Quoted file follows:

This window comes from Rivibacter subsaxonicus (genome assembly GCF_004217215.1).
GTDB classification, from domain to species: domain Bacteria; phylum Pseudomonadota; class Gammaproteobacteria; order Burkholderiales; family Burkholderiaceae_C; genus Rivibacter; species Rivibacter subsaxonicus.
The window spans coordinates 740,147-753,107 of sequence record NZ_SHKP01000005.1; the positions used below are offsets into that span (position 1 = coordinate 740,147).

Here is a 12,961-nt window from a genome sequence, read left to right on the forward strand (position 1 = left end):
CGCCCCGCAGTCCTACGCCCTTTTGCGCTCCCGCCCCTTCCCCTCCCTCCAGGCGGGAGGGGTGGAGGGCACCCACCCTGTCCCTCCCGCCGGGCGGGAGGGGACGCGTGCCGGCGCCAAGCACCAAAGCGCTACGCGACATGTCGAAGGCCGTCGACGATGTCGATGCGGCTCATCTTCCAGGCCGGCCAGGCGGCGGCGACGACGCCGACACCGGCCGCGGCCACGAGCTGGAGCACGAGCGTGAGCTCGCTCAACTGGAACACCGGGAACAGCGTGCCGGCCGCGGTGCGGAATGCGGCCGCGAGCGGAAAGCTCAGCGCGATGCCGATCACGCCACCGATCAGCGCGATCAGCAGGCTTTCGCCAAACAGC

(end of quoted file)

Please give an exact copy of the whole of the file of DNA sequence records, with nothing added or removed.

This window comes from Rivibacter subsaxonicus (genome assembly GCF_004217215.1).
GTDB classification, from domain to species: domain Bacteria; phylum Pseudomonadota; class Gammaproteobacteria; order Burkholderiales; family Burkholderiaceae_C; genus Rivibacter; species Rivibacter subsaxonicus.
The window spans coordinates 740,147-753,107 of sequence record NZ_SHKP01000005.1; the positions used below are offsets into that span (position 1 = coordinate 740,147).

Here is a 12,961-nt window from a genome sequence, read left to right on the forward strand (position 1 = left end):
CGCCCCGCAGTCCTACGCCCTTTTGCGCTCCCGCCCCTTCCCCTCCCTCCAGGCGGGAGGGGTGGAGGGCACCCACCCTGTCCCTCCCGCCGGGCGGGAGGGGACGCGTGCCGGCGCCAAGCACCAAAGCGCTACGCGACATGTCGAAGGCCGTCGACGATGTCGATGCGGCTCATCTTCCAGGCCGGCCAGGCGGCGGCGACGACGCCGACACCGGCCGCGGCCACGAGCTGGAGCACGAGCGTGAGCTCGCTCAACTGGAACACCGGGAACAGCGTGCCGGCCGCGGTGCGGAATGCGGCCGCGAGCGGAAAGCTCAGCGCGATGCCGATCACGCCACCGATCAGCGCGATCAGCAGGCTTTCGCCAAACAGC